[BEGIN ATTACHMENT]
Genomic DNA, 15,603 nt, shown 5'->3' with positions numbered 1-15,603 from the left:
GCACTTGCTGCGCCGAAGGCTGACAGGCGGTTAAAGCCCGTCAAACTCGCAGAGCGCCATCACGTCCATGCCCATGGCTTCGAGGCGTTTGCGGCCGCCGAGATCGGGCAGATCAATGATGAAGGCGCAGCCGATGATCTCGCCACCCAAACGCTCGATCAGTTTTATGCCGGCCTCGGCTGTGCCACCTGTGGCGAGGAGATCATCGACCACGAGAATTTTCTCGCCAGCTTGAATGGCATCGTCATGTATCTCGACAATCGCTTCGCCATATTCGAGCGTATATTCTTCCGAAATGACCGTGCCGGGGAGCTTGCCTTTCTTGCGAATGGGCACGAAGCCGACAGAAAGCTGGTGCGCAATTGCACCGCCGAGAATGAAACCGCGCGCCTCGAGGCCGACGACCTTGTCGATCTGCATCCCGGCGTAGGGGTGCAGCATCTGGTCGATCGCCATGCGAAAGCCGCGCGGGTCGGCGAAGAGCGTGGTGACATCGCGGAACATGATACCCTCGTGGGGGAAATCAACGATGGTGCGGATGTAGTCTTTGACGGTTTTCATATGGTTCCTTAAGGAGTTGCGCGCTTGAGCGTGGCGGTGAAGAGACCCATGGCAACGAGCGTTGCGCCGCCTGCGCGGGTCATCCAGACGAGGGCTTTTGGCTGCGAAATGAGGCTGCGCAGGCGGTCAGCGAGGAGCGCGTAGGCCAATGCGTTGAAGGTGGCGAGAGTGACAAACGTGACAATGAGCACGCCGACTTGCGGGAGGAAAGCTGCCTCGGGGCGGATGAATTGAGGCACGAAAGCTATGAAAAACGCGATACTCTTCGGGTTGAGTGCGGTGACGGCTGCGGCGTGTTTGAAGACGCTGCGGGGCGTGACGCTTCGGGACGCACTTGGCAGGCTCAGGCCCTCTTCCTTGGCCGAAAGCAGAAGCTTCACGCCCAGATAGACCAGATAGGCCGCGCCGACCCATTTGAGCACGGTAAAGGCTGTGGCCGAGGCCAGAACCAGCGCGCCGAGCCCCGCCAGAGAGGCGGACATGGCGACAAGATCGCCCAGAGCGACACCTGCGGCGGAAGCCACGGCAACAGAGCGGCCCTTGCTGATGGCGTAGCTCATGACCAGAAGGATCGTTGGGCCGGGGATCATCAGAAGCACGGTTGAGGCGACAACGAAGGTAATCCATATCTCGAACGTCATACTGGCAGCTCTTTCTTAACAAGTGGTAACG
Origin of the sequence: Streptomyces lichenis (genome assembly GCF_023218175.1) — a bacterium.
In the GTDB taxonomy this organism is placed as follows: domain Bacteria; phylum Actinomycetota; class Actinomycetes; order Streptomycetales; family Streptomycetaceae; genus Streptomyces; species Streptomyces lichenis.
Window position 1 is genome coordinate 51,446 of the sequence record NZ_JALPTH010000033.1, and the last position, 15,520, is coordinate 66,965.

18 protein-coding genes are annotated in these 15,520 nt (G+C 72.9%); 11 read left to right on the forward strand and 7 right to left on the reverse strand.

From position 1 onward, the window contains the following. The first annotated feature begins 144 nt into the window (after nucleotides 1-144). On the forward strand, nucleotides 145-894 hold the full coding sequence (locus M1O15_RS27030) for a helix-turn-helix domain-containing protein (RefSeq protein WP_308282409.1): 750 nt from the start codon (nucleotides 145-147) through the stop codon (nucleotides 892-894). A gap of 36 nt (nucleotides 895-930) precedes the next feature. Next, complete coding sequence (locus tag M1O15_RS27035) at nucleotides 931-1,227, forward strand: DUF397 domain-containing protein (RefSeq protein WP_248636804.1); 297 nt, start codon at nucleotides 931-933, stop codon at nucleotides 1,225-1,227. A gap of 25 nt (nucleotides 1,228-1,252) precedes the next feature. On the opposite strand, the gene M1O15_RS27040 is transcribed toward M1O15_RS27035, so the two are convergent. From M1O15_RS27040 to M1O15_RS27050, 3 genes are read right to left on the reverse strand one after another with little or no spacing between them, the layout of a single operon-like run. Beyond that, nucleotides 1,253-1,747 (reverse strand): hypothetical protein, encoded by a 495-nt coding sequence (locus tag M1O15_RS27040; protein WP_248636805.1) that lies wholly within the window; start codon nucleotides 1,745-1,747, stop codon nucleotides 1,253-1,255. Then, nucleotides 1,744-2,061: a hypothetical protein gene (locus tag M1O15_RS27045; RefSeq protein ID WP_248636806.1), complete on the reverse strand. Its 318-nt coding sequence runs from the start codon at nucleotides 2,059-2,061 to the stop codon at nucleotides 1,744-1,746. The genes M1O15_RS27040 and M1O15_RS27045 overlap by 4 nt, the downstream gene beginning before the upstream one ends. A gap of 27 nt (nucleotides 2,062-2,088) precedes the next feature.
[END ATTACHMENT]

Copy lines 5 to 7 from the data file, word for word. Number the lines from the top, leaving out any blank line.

Window position 1 is genome coordinate 51,446 of the sequence record NZ_JALPTH010000033.1, and the last position, 15,520, is coordinate 66,965.

18 protein-coding genes are annotated in these 15,520 nt (G+C 72.9%); 11 read left to right on the forward strand and 7 right to left on the reverse strand.

From position 1 onward, the window contains the following. The first annotated feature begins 144 nt into the window (after nucleotides 1-144). On the forward strand, nucleotides 145-894 hold the full coding sequence (locus M1O15_RS27030) for a helix-turn-helix domain-containing protein (RefSeq protein WP_308282409.1): 750 nt from the start codon (nucleotides 145-147) through the stop codon (nucleotides 892-894). A gap of 36 nt (nucleotides 895-930) precedes the next feature. Next, complete coding sequence (locus tag M1O15_RS27035) at nucleotides 931-1,227, forward strand: DUF397 domain-containing protein (RefSeq protein WP_248636804.1); 297 nt, start codon at nucleotides 931-933, stop codon at nucleotides 1,225-1,227. A gap of 25 nt (nucleotides 1,228-1,252) precedes the next feature. On the opposite strand, the gene M1O15_RS27040 is transcribed toward M1O15_RS27035, so the two are convergent. From M1O15_RS27040 to M1O15_RS27050, 3 genes are read right to left on the reverse strand one after another with little or no spacing between them, the layout of a single operon-like run. Beyond that, nucleotides 1,253-1,747 (reverse strand): hypothetical protein, encoded by a 495-nt coding sequence (locus tag M1O15_RS27040; protein WP_248636805.1) that lies wholly within the window; start codon nucleotides 1,745-1,747, stop codon nucleotides 1,253-1,255. Then, nucleotides 1,744-2,061: a hypothetical protein gene (locus tag M1O15_RS27045; RefSeq protein ID WP_248636806.1), complete on the reverse strand. Its 318-nt coding sequence runs from the start codon at nucleotides 2,059-2,061 to the stop codon at nucleotides 1,744-1,746. The genes M1O15_RS27040 and M1O15_RS27045 overlap by 4 nt, the downstream gene beginning before the upstream one ends. A gap of 27 nt (nucleotides 2,062-2,088) precedes the next feature.